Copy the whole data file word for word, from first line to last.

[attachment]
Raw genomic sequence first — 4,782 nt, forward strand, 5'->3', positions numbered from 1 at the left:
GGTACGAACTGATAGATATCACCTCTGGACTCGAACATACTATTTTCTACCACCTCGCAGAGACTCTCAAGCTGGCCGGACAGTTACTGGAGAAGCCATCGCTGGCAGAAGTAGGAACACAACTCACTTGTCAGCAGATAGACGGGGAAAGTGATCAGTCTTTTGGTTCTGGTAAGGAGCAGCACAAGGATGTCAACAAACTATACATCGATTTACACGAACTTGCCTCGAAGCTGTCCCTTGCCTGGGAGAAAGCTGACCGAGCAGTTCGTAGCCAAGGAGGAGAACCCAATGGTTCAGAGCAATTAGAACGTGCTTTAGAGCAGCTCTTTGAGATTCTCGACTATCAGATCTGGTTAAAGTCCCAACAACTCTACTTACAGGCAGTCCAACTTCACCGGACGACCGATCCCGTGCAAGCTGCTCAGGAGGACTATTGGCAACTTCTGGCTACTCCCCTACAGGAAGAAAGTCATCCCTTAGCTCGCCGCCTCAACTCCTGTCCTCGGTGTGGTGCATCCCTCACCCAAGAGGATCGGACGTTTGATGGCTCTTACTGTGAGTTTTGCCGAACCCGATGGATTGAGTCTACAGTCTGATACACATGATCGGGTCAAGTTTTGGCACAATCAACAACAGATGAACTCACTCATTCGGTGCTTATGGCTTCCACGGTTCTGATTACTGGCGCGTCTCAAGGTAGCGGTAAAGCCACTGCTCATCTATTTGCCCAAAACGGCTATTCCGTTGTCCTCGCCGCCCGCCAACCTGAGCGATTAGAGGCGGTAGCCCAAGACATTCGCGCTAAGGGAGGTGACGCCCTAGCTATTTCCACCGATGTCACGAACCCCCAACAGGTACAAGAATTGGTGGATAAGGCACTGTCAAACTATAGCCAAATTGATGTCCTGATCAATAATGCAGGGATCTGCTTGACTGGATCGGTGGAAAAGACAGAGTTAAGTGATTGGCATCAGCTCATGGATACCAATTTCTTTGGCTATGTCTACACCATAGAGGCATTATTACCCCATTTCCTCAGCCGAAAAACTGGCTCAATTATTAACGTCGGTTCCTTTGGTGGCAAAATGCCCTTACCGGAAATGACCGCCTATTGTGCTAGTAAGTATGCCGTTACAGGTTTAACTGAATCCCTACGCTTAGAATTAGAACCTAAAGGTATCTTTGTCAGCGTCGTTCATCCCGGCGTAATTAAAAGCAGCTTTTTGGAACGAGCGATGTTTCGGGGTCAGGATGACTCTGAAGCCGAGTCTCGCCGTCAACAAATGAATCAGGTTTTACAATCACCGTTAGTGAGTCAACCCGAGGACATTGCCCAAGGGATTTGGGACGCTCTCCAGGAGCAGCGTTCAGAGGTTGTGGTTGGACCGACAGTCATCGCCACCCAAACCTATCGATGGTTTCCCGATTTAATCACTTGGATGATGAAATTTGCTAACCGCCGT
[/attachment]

Raw genomic sequence first — 4,782 nt, forward strand, 5'->3', positions numbered from 1 at the left:
GGTACGAACTGATAGATATCACCTCTGGACTCGAACATACTATTTTCTACCACCTCGCAGAGACTCTCAAGCTGGCCGGACAGTTACTGGAGAAGCCATCGCTGGCAGAAGTAGGAACACAACTCACTTGTCAGCAGATAGACGGGGAAAGTGATCAGTCTTTTGGTTCTGGTAAGGAGCAGCACAAGGATGTCAACAAACTATACATCGATTTACACGAACTTGCCTCGAAGCTGTCCCTTGCCTGGGAGAAAGCTGACCGAGCAGTTCGTAGCCAAGGAGGAGAACCCAATGGTTCAGAGCAATTAGAACGTGCTTTAGAGCAGCTCTTTGAGATTCTCGACTATCAGATCTGGTTAAAGTCCCAACAACTCTACTTACAGGCAGTCCAACTTCACCGGACGACCGATCCCGTGCAAGCTGCTCAGGAGGACTATTGGCAACTTCTGGCTACTCCCCTACAGGAAGAAAGTCATCCCTTAGCTCGCCGCCTCAACTCCTGTCCTCGGTGTGGTGCATCCCTCACCCAAGAGGATCGGACGTTTGATGGCTCTTACTGTGAGTTTTGCCGAACCCGATGGATTGAGTCTACAGTCTGATACACATGATCGGGTCAAGTTTTGGCACAATCAACAACAGATGAACTCACTCATTCGGTGCTTATGGCTTCCACGGTTCTGATTACTGGCGCGTCTCAAGGTAGCGGTAAAGCCACTGCTCATCTATTTGCCCAAAACGGCTATTCCGTTGTCCTCGCCGCCCGCCAACCTGAGCGATTAGAGGCGGTAGCCCAAGACATTCGCGCTAAGGGAGGTGACGCCCTAGCTATTTCCACCGATGTCACGAACCCCCAACAGGTACAAGAATTGGTGGATAAGGCACTGTCAAACTATAGCCAAATTGATGTCCTGATCAATAATGCAGGGATCTGCTTGACTGGATCGGTGGAAAAGACAGAGTTAAGTGATTGGCATCAGCTCATGGATACCAATTTCTTTGGCTATGTCTACACCATAGAGGCATTATTACCCCATTTCCTCAGCCGAAAAACTGGCTCAATTATTAACGTCGGTTCCTTTGGTGGCAAAATGCCCTTACCGGAAATGACCGCCTATTGTGCTAGTAAGTATGCCGTTACAGGTTTAACTGAATCCCTACGCTTAGAATTAGAACCTAAAGGTATCTTTGTCAGCGTCGTTCATCCCGGCGTAATTAAAAGCAGCTTTTTGGAACGAGCGATGTTTCGGGGTCAGGATGACTCTGAAGCCGAGTCTCGCCGTCAACAAATGAATCAGGTTTTACAATCACCGTTAGTGAGTCAACCCGAGGACATTGCCCAAGGGATTTGGGACGCTCTCCAGGAGCAGCGTTCAGAGGTTGTGGTTGGACCGACAGTCATCGCCACCCAAACCTATCGATGGTTTCCCGATTTAATCACTTGGATGATGAAATTTGCTAACCGCCGT